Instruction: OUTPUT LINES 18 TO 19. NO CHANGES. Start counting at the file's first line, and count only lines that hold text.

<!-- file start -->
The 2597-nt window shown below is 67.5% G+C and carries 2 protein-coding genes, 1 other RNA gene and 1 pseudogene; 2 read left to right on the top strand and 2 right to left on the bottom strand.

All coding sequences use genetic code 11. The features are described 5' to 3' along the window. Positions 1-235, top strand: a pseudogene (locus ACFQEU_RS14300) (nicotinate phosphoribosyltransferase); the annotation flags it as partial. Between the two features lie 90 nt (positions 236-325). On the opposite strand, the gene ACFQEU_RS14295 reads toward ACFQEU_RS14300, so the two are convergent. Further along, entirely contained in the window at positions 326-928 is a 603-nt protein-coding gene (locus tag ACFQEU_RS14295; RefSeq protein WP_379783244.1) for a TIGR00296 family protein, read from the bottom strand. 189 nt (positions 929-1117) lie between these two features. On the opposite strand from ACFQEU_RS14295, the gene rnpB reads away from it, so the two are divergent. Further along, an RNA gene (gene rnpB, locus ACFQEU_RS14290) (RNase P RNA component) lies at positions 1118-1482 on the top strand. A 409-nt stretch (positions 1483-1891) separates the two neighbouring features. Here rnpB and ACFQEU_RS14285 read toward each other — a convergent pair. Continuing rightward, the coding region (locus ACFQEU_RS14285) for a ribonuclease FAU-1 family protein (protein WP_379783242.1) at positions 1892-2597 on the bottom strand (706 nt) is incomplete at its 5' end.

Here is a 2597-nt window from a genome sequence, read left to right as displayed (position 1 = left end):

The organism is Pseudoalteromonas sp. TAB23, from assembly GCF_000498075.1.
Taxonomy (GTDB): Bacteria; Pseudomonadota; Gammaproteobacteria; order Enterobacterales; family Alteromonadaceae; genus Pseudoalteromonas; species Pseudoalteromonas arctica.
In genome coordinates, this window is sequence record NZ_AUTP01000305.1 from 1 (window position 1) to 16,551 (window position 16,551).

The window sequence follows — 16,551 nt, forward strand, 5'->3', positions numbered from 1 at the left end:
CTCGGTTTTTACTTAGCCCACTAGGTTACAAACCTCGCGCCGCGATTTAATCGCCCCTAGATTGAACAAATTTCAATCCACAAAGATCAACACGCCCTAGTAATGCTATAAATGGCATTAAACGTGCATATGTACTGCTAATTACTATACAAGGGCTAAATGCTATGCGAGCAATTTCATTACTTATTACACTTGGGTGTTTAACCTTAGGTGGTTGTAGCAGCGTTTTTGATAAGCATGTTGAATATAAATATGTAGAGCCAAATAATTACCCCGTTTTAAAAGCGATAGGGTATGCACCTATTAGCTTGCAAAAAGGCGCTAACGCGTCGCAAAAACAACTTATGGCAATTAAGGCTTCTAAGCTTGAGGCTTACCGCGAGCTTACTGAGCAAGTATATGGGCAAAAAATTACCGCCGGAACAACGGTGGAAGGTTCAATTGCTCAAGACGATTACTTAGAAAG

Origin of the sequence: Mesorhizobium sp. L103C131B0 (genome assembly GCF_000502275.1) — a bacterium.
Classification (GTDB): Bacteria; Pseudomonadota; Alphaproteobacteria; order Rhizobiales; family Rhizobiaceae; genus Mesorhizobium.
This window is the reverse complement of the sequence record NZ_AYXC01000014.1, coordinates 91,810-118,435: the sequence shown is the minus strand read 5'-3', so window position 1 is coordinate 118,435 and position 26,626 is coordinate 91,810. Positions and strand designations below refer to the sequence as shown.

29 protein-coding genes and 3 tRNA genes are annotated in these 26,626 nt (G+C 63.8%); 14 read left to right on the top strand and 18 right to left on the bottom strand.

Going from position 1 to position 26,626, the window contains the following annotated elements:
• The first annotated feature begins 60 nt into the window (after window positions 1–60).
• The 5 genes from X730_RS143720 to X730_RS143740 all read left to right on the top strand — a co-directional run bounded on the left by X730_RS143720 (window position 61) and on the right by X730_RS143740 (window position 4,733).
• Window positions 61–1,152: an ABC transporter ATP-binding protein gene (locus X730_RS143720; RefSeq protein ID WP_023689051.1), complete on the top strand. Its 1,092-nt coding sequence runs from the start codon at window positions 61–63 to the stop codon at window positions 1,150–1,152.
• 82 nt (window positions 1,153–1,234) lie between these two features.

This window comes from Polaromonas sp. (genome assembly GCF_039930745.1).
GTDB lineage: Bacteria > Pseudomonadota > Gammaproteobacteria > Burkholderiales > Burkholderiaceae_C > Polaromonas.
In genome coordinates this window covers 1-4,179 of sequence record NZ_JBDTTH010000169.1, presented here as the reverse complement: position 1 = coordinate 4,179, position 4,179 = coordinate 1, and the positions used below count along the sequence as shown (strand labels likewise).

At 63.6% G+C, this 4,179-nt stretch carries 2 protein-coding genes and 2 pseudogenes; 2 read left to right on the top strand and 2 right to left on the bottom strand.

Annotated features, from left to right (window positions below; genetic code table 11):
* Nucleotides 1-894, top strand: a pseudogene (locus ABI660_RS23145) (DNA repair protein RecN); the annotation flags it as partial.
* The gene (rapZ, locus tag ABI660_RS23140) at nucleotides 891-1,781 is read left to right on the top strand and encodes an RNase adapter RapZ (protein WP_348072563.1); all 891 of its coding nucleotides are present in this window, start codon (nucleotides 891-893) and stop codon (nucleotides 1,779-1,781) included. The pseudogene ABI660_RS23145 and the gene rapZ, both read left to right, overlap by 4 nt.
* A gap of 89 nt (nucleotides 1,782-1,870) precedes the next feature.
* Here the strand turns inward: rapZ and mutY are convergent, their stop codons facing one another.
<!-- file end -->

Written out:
This window comes from Polaromonas sp. (genome assembly GCF_039930745.1).
GTDB lineage: Bacteria > Pseudomonadota > Gammaproteobacteria > Burkholderiales > Burkholderiaceae_C > Polaromonas.